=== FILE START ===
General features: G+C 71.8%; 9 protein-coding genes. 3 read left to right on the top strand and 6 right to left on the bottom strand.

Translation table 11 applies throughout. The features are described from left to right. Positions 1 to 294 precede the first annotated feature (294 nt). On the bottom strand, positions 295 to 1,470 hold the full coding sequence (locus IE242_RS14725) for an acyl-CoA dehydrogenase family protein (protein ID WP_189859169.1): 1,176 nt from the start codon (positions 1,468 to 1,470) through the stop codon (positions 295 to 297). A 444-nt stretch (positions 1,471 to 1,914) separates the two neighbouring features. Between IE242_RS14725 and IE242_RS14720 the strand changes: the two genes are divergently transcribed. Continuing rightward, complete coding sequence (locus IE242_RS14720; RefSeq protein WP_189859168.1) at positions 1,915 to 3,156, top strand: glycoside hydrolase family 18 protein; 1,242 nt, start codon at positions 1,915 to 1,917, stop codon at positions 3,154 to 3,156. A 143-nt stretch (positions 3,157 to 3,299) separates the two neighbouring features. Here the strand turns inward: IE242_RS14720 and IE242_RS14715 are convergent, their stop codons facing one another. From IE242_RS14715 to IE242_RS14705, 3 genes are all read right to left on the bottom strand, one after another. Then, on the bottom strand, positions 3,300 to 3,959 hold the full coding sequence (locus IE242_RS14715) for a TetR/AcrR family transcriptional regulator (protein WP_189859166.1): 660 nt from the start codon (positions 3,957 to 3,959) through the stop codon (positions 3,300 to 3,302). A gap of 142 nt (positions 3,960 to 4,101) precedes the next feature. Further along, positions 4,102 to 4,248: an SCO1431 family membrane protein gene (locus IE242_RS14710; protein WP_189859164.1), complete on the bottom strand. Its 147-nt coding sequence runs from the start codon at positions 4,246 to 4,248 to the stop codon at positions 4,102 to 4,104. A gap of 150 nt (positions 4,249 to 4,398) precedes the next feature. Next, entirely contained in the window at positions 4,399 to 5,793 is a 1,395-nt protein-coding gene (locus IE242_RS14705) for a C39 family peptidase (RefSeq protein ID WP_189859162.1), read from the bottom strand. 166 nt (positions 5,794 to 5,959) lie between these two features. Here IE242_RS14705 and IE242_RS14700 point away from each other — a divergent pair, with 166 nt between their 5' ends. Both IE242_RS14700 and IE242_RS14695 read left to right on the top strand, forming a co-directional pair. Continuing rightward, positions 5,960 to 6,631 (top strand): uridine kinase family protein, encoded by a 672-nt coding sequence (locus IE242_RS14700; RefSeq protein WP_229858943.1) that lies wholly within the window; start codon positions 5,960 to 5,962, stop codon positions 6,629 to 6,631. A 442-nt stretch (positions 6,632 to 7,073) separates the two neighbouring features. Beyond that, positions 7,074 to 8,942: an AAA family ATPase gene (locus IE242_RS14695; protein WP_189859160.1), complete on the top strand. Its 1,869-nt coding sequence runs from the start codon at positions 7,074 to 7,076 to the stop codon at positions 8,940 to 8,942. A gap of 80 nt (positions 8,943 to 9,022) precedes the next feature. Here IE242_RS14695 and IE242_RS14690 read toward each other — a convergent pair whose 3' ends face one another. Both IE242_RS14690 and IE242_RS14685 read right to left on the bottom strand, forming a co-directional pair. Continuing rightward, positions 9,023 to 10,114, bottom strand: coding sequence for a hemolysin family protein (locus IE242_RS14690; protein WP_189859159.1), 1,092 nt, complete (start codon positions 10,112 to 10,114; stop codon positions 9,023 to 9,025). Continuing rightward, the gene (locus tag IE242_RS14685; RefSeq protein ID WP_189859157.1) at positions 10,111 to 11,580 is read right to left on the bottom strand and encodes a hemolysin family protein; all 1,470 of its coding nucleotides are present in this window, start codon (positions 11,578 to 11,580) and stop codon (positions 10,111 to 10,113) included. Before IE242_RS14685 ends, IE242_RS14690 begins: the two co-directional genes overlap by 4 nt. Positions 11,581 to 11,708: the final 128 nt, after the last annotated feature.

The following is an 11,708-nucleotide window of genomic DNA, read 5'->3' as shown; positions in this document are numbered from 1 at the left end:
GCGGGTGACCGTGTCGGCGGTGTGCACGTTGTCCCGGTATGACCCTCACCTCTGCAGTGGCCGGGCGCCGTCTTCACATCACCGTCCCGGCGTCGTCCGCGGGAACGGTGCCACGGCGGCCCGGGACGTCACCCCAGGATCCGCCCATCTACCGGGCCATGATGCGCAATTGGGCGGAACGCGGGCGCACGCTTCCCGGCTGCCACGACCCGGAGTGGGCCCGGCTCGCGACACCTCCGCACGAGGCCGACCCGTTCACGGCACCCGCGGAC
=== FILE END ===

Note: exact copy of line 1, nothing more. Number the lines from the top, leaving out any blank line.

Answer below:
General features: G+C 71.8%; 9 protein-coding genes. 3 read left to right on the top strand and 6 right to left on the bottom strand.